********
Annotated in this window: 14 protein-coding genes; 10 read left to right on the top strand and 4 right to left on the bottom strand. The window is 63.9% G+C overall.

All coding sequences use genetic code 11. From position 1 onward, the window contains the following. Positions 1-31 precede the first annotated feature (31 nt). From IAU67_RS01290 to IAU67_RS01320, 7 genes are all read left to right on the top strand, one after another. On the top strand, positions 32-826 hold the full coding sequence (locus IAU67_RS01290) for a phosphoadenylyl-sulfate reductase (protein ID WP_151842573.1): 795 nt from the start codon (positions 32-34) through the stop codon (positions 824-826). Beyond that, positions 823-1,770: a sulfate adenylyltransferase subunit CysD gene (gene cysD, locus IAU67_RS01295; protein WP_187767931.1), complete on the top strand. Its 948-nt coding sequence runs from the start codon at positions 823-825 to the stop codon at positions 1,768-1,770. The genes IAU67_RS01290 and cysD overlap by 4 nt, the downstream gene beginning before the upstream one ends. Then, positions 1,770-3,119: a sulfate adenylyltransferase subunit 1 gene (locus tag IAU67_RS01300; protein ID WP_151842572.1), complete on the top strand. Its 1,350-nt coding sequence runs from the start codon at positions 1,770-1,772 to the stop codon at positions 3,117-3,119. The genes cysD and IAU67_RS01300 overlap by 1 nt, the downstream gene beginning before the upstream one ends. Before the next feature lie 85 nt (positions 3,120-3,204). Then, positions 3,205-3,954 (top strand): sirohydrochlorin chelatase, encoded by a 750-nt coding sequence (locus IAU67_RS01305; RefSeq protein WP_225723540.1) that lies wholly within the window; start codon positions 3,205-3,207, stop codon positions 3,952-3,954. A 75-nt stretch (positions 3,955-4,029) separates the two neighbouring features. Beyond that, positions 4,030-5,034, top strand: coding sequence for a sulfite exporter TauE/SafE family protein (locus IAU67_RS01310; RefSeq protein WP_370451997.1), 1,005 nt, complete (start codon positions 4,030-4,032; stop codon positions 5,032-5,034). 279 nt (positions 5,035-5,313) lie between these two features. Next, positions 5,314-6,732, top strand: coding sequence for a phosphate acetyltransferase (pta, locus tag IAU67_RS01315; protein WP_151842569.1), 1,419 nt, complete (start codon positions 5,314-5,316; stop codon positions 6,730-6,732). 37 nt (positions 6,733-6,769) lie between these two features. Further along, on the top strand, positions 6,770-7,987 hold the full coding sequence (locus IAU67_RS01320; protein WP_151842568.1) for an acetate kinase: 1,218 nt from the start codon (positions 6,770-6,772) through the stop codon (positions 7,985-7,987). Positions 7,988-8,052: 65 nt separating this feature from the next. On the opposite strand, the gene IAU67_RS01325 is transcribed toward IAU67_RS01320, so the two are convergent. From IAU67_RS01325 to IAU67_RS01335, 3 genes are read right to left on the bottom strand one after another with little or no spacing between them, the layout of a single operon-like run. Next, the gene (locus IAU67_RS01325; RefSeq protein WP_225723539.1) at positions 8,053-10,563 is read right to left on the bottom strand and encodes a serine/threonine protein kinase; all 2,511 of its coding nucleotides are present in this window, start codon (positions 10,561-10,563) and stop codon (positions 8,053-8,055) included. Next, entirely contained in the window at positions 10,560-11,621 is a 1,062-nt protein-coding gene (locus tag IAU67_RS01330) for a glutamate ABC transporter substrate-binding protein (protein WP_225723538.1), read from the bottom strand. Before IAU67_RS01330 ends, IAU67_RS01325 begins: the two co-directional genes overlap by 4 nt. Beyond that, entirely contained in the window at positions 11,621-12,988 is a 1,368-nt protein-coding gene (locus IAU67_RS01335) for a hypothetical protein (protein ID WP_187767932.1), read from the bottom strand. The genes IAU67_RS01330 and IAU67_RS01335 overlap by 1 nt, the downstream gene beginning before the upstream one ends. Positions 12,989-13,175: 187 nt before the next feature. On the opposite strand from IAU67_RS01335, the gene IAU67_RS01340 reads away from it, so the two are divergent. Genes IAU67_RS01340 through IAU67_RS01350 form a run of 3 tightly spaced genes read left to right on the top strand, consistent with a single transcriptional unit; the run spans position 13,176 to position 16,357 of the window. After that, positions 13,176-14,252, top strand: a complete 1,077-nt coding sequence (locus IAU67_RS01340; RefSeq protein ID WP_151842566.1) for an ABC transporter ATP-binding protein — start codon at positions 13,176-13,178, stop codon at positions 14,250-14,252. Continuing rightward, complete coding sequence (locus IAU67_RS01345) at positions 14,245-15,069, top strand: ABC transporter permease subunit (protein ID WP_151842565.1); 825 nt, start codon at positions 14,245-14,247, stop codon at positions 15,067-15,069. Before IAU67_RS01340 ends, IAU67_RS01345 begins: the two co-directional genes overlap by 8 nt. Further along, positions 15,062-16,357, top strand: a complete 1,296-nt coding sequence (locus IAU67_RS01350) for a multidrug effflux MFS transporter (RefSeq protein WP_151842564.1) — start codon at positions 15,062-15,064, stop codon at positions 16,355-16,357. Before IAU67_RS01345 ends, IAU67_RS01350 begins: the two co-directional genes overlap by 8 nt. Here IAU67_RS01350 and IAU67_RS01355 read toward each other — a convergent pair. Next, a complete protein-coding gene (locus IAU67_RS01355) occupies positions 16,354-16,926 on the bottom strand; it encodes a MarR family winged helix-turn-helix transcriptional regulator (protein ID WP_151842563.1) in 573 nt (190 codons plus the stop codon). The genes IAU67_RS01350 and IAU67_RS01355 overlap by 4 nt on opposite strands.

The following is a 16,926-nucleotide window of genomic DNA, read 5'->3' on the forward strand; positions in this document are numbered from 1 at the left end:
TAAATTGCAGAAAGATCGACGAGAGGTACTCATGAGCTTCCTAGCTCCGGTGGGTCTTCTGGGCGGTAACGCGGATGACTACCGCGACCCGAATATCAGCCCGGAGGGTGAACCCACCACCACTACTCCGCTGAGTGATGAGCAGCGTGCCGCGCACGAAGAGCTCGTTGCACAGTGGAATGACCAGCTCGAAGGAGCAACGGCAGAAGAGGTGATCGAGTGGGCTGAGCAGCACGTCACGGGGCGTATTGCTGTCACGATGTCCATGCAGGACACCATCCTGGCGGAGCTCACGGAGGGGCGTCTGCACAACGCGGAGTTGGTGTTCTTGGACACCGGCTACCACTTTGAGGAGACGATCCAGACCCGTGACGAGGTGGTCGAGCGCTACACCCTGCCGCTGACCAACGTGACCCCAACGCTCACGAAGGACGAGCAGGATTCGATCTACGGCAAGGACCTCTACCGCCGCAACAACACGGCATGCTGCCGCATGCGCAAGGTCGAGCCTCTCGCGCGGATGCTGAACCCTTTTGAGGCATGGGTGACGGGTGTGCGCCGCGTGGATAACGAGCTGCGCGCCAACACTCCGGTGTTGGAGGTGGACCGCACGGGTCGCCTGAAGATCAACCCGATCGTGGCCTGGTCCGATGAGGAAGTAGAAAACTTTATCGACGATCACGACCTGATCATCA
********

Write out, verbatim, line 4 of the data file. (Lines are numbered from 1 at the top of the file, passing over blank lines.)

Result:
TAAATTGCAGAAAGATCGACGAGAGGTACTCATGAGCTTCCTAGCTCCGGTGGGTCTTCTGGGCGGTAACGCGGATGACTACCGCGACCCGAATATCAGCCCGGAGGGTGAACCCACCACCACTACTCCGCTGAGTGATGAGCAGCGTGCCGCGCACGAAGAGCTCGTTGCACAGTGGAATGACCAGCTCGAAGGAGCAACGGCAGAAGAGGTGATCGAGTGGGCTGAGCAGCACGTCACGGGGCGTATTGCTGTCACGATGTCCATGCAGGACACCATCCTGGCGGAGCTCACGGAGGGGCGTCTGCACAACGCGGAGTTGGTGTTCTTGGACACCGGCTACCACTTTGAGGAGACGATCCAGACCCGTGACGAGGTGGTCGAGCGCTACACCCTGCCGCTGACCAACGTGACCCCAACGCTCACGAAGGACGAGCAGGATTCGATCTACGGCAAGGACCTCTACCGCCGCAACAACACGGCATGCTGCCGCATGCGCAAGGTCGAGCCTCTCGCGCGGATGCTGAACCCTTTTGAGGCATGGGTGACGGGTGTGCGCCGCGTGGATAACGAGCTGCGCGCCAACACTCCGGTGTTGGAGGTGGACCGCACGGGTCGCCTGAAGATCAACCCGATCGTGGCCTGGTCCGATGAGGAAGTAGAAAACTTTATCGACGATCACGACCTGATCATCA